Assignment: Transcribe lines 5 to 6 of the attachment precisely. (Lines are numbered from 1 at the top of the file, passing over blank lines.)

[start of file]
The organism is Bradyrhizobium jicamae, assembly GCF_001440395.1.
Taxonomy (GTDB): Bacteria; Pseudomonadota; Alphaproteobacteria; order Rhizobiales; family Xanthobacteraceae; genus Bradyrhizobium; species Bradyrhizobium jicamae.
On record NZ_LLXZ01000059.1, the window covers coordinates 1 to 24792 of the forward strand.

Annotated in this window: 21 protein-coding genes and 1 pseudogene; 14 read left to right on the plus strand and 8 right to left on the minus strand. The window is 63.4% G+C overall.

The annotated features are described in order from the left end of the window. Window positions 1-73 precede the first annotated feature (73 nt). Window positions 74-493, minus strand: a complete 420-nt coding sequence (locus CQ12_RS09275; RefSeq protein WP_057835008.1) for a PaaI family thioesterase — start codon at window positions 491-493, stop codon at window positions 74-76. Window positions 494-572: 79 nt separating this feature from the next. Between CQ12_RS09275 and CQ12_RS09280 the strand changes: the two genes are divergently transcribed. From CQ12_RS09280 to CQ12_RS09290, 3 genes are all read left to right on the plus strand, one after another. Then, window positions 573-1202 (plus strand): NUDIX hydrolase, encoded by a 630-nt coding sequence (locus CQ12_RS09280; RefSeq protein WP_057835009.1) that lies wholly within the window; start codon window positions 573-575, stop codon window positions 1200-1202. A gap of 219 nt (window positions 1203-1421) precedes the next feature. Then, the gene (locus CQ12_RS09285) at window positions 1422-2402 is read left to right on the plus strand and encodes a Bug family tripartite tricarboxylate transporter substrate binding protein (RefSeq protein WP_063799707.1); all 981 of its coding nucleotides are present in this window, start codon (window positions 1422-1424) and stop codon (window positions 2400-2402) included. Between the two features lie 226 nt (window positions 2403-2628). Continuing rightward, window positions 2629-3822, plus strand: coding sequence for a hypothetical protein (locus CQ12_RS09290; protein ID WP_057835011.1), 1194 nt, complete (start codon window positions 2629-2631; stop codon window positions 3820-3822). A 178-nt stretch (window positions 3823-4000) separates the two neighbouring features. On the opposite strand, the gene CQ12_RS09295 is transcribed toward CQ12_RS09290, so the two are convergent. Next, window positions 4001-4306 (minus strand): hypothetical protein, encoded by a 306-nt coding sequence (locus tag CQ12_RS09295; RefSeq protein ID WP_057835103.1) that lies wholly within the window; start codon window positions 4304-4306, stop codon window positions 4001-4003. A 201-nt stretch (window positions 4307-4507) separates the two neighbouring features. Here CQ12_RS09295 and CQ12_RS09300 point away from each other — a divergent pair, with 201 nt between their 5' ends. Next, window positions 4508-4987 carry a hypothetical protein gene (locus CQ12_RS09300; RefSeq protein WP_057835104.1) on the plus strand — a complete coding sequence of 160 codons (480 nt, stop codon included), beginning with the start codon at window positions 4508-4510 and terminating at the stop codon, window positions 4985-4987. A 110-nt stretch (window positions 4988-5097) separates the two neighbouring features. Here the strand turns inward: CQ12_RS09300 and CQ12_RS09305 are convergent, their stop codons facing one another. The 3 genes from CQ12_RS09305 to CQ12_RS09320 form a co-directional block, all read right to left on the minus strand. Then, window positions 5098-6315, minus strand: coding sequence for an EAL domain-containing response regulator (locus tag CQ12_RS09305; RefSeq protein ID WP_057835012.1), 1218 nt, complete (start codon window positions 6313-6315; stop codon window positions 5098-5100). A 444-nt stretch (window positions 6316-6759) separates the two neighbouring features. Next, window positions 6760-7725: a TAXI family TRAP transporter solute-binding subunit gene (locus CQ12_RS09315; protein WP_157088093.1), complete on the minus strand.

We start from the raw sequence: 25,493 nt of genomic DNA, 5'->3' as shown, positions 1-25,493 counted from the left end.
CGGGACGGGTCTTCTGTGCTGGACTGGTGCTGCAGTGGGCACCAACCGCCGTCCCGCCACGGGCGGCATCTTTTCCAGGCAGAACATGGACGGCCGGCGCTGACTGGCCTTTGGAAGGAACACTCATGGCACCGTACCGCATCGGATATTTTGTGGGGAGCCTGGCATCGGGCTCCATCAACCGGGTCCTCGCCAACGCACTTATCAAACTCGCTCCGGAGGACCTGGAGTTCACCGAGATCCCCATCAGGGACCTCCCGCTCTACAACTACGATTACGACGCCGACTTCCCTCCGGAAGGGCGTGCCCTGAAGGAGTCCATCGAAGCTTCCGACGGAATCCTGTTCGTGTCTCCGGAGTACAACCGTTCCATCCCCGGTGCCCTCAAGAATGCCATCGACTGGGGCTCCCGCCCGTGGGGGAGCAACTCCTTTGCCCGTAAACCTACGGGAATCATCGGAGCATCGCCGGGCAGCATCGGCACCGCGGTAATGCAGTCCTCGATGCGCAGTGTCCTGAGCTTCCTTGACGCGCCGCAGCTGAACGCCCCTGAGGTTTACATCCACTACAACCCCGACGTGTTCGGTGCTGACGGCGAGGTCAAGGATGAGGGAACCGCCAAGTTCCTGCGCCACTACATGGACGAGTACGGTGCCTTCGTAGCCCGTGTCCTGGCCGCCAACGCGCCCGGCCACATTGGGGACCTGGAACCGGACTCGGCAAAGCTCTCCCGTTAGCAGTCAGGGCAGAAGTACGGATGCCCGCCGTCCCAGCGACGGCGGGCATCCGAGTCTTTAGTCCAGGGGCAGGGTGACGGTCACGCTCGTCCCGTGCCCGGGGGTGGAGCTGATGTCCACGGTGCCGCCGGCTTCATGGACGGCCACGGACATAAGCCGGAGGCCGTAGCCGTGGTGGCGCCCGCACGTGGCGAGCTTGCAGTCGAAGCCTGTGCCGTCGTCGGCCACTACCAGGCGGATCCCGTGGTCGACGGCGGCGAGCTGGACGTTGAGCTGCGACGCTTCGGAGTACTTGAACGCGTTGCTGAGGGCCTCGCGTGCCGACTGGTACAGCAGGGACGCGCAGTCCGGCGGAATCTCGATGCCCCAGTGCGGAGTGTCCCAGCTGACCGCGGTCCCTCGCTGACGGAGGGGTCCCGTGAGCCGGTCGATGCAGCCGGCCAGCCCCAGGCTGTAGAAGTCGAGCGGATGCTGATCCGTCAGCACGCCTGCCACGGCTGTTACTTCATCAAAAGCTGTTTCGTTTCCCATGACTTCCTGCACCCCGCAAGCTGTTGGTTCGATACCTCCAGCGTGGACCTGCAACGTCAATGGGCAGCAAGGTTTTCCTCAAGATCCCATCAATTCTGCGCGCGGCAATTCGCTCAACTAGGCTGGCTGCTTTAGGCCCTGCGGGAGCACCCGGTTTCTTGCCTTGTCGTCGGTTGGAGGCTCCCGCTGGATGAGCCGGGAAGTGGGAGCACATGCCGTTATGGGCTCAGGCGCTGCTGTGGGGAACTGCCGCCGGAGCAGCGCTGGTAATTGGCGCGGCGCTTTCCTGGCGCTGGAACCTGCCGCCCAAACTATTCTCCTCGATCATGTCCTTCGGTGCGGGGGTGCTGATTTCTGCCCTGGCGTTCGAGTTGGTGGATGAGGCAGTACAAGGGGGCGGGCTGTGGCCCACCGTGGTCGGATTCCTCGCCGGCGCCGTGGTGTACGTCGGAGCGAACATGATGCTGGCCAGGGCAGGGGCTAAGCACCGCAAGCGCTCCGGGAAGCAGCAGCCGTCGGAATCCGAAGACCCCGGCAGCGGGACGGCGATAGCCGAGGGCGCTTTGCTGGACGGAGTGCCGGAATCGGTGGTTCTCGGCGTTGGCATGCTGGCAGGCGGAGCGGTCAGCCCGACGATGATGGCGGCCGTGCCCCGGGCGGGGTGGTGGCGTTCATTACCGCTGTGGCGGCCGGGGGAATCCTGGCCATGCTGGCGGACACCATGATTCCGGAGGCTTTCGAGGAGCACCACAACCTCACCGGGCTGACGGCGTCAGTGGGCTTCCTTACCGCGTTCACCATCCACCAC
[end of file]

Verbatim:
The annotated features are described in order from the left end of the window. Window positions 1-73 precede the first annotated feature (73 nt). Window positions 74-493, minus strand: a complete 420-nt coding sequence (locus CQ12_RS09275; RefSeq protein WP_057835008.1) for a PaaI family thioesterase — start codon at window positions 491-493, stop codon at window positions 74-76. Window positions 494-572: 79 nt separating this feature from the next. Between CQ12_RS09275 and CQ12_RS09280 the strand changes: the two genes are divergently transcribed. From CQ12_RS09280 to CQ12_RS09290, 3 genes are all read left to right on the plus strand, one after another. Then, window positions 573-1202 (plus strand): NUDIX hydrolase, encoded by a 630-nt coding sequence (locus CQ12_RS09280; RefSeq protein WP_057835009.1) that lies wholly within the window; start codon window positions 573-575, stop codon window positions 1200-1202. A gap of 219 nt (window positions 1203-1421) precedes the next feature. Then, the gene (locus CQ12_RS09285) at window positions 1422-2402 is read left to right on the plus strand and encodes a Bug family tripartite tricarboxylate transporter substrate binding protein (RefSeq protein WP_063799707.1); all 981 of its coding nucleotides are present in this window, start codon (window positions 1422-1424) and stop codon (window positions 2400-2402) included. Between the two features lie 226 nt (window positions 2403-2628). Continuing rightward, window positions 2629-3822, plus strand: coding sequence for a hypothetical protein (locus CQ12_RS09290; protein ID WP_057835011.1), 1194 nt, complete (start codon window positions 2629-2631; stop codon window positions 3820-3822). A 178-nt stretch (window positions 3823-4000) separates the two neighbouring features. On the opposite strand, the gene CQ12_RS09295 is transcribed toward CQ12_RS09290, so the two are convergent. Next, window positions 4001-4306 (minus strand): hypothetical protein, encoded by a 306-nt coding sequence (locus tag CQ12_RS09295; RefSeq protein ID WP_057835103.1) that lies wholly within the window; start codon window positions 4304-4306, stop codon window positions 4001-4003. A 201-nt stretch (window positions 4307-4507) separates the two neighbouring features. Here CQ12_RS09295 and CQ12_RS09300 point away from each other — a divergent pair, with 201 nt between their 5' ends. Next, window positions 4508-4987 carry a hypothetical protein gene (locus CQ12_RS09300; RefSeq protein WP_057835104.1) on the plus strand — a complete coding sequence of 160 codons (480 nt, stop codon included), beginning with the start codon at window positions 4508-4510 and terminating at the stop codon, window positions 4985-4987. A 110-nt stretch (window positions 4988-5097) separates the two neighbouring features. Here the strand turns inward: CQ12_RS09300 and CQ12_RS09305 are convergent, their stop codons facing one another. The 3 genes from CQ12_RS09305 to CQ12_RS09320 form a co-directional block, all read right to left on the minus strand. Then, window positions 5098-6315, minus strand: coding sequence for an EAL domain-containing response regulator (locus tag CQ12_RS09305; RefSeq protein ID WP_057835012.1), 1218 nt, complete (start codon window positions 6313-6315; stop codon window positions 5098-5100). A 444-nt stretch (window positions 6316-6759) separates the two neighbouring features. Next, window positions 6760-7725: a TAXI family TRAP transporter solute-binding subunit gene (locus CQ12_RS09315; protein WP_157088093.1), complete on the minus strand.

We start from the raw sequence: 25,493 nt of genomic DNA, 5'->3' as shown, positions 1-25,493 counted from the left end.